The Illusionist

illusionist
Movie review by Greg Carlson

Inspired by a script written by Jacques Tati, animator Sylvain Chomet’s “The Illusionist” strolls through the wistful melancholy of a bygone era. An itinerant rabbit-and-hat performer’s act of kindness for a rural chambermaid named Alice leads to a chaste and gentle relationship that parallels the timeless tug between the outdated and the modern, the past and the future. While Chomet’s resolute commitment to missed opportunities, personal humiliations, and the crushing weight of failure distinguish “The Illusionist” from the majority of animated features, cinephiles should find much to admire in the movie’s exquisite design. More contemplative than Chomet’s “The Triplets of Belleville,” “The Illusionist” is also more rewarding.

As we follow the fragile acquaintance of the older man and the younger girl, Chomet casts his adopted country as the principal character. Few films have rendered Scotland as lovingly as “The Illusionist.” Filtered through the gauze of its late 1950s settting, Chomet’s nostalgic, romanticized Edinburgh is much closer to the leisurely picnics of “The Prime of Miss Jean Brodie” than the needle dens and filthy toilets of Danny Boyle’s “Trainspotting.” Painstakingly researched, the movie’s cityscape is a stunning simulacrum, from individual buildings to clothing styles and automobile makes and models.

Chomet constructs “The Illusionist” with remarkable restraint in an era of manic, computer-generated hallucinations populated by hyperactive, chattering beasts caroming through pinball machines built from dated movie references and shiny pop song montages. In “The Illusionist,” one is hard pressed to spot even a single facial close-up, and Chomet’s deliberate distance from the human beings has put off any number of critics quick to label the film airless, empty, and repetitive. Instead, the filmmaker mimics the wide shot staging favored by Tati predecessors Chaplin and Keaton (especially visible in a scene that alludes to the motorcar mayhem of Keaton’s 1922 “The Blacksmith” without surrendering to total chaos).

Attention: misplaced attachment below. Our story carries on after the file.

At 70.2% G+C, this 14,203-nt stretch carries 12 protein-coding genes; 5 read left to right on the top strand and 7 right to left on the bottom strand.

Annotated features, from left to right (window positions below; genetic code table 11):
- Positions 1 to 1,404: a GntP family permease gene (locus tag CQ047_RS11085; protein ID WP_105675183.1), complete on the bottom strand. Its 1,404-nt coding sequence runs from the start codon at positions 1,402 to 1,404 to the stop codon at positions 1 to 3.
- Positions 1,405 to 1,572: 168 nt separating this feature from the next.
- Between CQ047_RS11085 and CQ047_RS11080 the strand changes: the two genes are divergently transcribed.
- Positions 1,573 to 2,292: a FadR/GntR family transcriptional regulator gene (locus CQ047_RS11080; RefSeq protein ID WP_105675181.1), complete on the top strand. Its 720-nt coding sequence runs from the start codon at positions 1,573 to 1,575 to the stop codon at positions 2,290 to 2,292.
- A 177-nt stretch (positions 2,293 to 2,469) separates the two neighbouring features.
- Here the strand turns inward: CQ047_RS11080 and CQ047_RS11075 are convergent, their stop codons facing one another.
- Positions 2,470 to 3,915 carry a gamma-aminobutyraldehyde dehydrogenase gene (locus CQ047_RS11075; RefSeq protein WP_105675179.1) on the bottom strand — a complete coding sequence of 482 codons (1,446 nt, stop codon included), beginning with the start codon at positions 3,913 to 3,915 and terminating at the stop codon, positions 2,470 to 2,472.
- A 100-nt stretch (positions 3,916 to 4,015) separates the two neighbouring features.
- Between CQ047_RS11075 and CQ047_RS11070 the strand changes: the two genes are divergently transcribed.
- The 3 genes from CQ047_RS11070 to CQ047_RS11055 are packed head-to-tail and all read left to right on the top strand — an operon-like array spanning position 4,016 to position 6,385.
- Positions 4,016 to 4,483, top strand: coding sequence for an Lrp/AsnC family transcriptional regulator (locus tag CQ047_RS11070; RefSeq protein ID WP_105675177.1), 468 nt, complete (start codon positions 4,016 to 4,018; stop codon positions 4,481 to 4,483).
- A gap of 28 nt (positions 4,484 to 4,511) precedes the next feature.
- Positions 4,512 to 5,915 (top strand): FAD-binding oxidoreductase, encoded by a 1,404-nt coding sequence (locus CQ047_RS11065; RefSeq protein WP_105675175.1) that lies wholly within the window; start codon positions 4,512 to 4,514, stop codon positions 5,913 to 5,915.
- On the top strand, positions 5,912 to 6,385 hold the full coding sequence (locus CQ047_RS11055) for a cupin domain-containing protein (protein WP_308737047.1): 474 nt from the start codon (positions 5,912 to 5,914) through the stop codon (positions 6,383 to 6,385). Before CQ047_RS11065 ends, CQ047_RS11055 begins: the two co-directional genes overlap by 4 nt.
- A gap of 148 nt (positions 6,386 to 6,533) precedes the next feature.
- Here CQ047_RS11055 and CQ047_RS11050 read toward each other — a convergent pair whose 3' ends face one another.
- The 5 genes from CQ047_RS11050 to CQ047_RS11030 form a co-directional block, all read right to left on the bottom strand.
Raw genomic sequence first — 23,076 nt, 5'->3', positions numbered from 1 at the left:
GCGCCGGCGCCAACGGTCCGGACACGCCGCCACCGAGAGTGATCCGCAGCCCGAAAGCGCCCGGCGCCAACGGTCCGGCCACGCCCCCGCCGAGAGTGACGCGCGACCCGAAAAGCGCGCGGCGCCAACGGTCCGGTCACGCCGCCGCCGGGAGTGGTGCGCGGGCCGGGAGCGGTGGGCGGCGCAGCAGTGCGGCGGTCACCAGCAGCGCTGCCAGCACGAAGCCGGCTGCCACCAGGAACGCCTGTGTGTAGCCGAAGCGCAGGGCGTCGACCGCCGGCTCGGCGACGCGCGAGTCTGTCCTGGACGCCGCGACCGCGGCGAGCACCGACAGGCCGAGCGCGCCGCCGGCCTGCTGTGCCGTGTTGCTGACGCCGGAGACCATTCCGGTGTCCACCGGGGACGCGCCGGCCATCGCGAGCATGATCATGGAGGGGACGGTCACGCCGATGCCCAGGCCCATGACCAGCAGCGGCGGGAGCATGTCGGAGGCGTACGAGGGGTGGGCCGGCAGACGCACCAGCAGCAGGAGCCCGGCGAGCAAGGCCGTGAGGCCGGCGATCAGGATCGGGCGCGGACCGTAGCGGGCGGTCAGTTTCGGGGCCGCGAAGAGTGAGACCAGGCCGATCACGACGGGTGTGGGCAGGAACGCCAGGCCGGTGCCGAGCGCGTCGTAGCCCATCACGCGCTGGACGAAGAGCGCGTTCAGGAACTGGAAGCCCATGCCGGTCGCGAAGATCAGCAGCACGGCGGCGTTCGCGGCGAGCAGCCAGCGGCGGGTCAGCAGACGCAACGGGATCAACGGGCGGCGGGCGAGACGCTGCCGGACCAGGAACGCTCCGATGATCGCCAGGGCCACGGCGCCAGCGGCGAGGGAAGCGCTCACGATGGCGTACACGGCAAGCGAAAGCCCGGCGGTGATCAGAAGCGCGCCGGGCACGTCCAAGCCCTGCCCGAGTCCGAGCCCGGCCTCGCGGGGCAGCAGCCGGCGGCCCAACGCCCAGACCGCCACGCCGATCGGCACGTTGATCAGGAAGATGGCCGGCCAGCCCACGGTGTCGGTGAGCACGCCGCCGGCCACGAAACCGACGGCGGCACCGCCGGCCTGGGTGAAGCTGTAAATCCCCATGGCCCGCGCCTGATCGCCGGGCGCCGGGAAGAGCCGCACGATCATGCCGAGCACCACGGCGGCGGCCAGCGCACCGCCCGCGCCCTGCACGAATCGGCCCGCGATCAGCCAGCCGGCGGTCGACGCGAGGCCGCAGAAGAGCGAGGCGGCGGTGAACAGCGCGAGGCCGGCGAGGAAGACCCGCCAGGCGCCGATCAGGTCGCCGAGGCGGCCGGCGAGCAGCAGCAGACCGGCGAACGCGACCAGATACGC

In an essay for Senses of Cinema, Tati biographer and Princeton French literature professor David Bellos complains bitterly, perhaps jealously, that Chomet has done literally “nothing” with Tati’s source material, and that the “transposition of a Tati gag from the medium of mime to the medium of animation changes its nature entirely – and makes it just a bit pointless, too.” Bellos goes on to argue that Chomet has insensibly conflated the lead character in “The Illusionist” with Tati’s signature M. Hulot persona, most probably through signifiers that include the replication of a number of Hulot gags and the film’s lack of spoken dialogue.

It must be noted, however, that the magician in “The Illusionist” shares Tati’s unaltered surname Tatischeff, not Hulot’s, and Chomet’s purpose with the character departs significantly from Tati’s careful erasure of Hulot’s “trade, profession, activity, or social integration of any sort” (as Bellos puts it). In one of the most enjoyable moments in “The Illusionist” the old conjurer hides from Alice by ducking into a screening of “Mon Oncle.” The animated figure regards his projected, live-action doppelganger with a seemingly contradictory blend of surprise and recognition, and in this single moment, Chomet reiterates his artistic prerogative to honor Tati with homage rather than mount a futile attempt at a “pure” Hulot feature.

This review was also published in the High Plains Reader the week of 2/14/11.

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